Marine Stewardship Council funds research into bait alternatives to drive progress in sustainable fishing
$90,000 awarded to Tuna Australia to investigate alternative bait use in Australian tuna fishery
Tuna Australia, the industry body for commercial tuna longline fishing, is the first Australian recipient of grant funding from the Marine Stewardship Council’s (MSC) Ocean Stewardship Fund–a fund dedicated to supporting research, innovation, and improvements in sustainable fishing around the world.
The Tuna Australia project will investigate sustainable and alternative bait sources for Australia’s Eastern Tuna and Billfish Fishery.
The fishery’s certification to the MSC Fisheries Standard in August 2020 included a condition on the use of Argentine shortfin squid as bait.
These squid are widely used in global tuna longline fisheries due to their shape, size, longevity and attraction to all pelagic (mid-water) species. However, the squid is becoming increasingly difficult to source for sustainable fishing.
New pressures on these squid stocks mean that MSC tuna fisheries may have to look for alternative sources of bait with stronger sustainability credentials.
‘A fantastic opportunity’
Tuna Australia will explore alternative bait sources, including other squid species, and artificial bait solutions that mimic the size, shape, texture, taste and movement of natural bait.
“The MSC funding provides Tuna Australia with a fantastic opportunity to work in an innovative space to add additional sustainability layers,” said Tuna Australia Program Manager Phil Ravanello.
“This grant opportunity allows Tuna Australia to take a holistic look at bait usage, what alternatives are out there, and the potential benefits of an artificial bait solution that could help to reduce natural bait use of our longline fleet.
If we can substitute part of the current bait regime for an alternative bait that work just as well, there will be sustainability improvements and potential cost savings to industry.”
Tuna Australia is one of 20 global recipients of Ocean Stewardship Fund grants from the MSC in 2021.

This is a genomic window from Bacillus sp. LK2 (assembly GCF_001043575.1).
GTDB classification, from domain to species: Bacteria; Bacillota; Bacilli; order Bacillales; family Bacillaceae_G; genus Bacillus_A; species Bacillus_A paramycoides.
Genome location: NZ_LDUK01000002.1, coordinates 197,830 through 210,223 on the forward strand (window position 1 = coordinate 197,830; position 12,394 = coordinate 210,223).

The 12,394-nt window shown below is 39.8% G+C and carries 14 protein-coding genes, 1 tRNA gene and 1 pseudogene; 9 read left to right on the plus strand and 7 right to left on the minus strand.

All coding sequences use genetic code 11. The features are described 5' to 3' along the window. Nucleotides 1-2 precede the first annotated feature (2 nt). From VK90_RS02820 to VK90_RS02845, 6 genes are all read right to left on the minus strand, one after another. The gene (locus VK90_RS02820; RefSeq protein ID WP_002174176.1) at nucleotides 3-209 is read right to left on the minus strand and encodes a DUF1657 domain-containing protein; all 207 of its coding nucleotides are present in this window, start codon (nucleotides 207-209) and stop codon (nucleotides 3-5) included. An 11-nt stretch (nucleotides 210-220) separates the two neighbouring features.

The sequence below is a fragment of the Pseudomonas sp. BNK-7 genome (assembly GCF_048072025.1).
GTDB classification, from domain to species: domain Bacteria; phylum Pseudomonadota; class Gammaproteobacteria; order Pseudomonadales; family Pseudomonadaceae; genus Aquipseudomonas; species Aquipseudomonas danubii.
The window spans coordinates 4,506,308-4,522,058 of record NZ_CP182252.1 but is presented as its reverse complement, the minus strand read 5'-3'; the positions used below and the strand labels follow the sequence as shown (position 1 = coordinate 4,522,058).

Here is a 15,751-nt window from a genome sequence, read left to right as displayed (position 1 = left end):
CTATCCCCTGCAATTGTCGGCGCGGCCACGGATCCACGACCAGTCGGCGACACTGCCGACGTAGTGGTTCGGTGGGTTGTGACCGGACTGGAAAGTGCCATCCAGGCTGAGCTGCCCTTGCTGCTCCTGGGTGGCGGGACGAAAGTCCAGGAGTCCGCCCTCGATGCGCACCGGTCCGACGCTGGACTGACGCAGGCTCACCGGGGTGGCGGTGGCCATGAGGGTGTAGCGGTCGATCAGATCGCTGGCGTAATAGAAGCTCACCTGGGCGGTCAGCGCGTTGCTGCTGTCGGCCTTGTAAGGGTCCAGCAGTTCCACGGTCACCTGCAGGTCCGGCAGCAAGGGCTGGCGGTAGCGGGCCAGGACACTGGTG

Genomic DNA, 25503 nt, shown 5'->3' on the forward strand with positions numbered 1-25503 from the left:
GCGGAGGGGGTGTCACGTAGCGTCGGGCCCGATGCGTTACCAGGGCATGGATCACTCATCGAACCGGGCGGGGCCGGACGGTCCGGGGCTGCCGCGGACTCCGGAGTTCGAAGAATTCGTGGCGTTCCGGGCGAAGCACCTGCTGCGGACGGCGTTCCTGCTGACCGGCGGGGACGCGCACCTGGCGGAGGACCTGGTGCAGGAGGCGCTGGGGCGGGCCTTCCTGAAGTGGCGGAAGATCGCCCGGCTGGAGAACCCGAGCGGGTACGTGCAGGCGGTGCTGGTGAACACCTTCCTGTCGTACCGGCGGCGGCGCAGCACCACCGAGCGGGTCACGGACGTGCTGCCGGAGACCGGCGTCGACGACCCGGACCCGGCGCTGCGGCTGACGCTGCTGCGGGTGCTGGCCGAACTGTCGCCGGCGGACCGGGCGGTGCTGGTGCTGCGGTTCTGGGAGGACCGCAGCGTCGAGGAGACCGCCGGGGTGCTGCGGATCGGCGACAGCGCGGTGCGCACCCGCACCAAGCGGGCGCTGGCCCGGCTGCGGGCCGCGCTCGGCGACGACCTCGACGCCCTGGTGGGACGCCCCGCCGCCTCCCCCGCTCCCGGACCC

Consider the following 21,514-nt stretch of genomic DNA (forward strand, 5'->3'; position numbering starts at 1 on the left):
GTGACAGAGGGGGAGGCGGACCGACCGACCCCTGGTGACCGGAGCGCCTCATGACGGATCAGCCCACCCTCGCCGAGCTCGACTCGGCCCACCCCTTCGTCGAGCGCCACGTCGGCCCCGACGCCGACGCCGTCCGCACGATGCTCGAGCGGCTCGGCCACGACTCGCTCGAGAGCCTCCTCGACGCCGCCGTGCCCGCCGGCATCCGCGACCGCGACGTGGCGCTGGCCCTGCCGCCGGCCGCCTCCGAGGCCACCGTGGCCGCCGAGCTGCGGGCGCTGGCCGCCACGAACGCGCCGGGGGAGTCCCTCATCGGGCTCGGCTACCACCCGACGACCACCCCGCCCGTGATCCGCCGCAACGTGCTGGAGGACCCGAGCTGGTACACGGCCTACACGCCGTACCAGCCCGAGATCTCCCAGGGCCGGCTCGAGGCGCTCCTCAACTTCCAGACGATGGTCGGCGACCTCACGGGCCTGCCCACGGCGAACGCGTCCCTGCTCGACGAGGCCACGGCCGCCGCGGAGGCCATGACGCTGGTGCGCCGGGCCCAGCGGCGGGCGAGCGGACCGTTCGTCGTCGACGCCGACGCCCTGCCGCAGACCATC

This year’s grants include support for improving fishery observer safety, and reducing bycatch–a major cause of ocean biodiversity depletion. Six grants are supporting fishery improvement projects in the Global South, including the deep-sea shrimp trawl fishery in Kerala, India and the blue swimmer crab fisheries, squid fisheries and snapper and grouper fisheries in Indonesia.
The MSC established the Ocean Stewardship Fund in 2018 to spark initiatives that will deliver real improvements in the way our oceans are being fished.
“Congratulations to Tuna Australia, and to all the 2021 awardees of the Ocean Stewardship Fund,” said Marine Stewardship Council’s Oceania Program Director, Anne Gabriel.
“The knowledge generated by Tuna Australia’s research will be of direct value to Australia’s Eastern Tuna and Billfish Fishery. We hope it will also lead to further adoption and scaling of solutions to help tuna fisheries around the world to progress on their pathway to sustainability.”
The Ocean Stewardship Fund’s focus on collaborative projects is driving innovation and creativity, said Gabriel.
Our collective efforts can help to ensure our oceans remain productive and resilient in the face of the growing pressures and demands placed on them.
“Much more still needs to be done, and urgently, if we are to deliver the UN Sustainable Development Goals by 2030,” she said.
Since 2019, the Ocean Stewardship Fund has awarded 35 grants totalling more than $2 million and the MSC hopes the impact of those projects will contribute to the delivery of the UN Sustainable Development Goal 14, Life Below Water.
For more information about the Ocean Stewardship Fund, including previous grant awards, please visit: www.msc.org/oceanstewardshipfund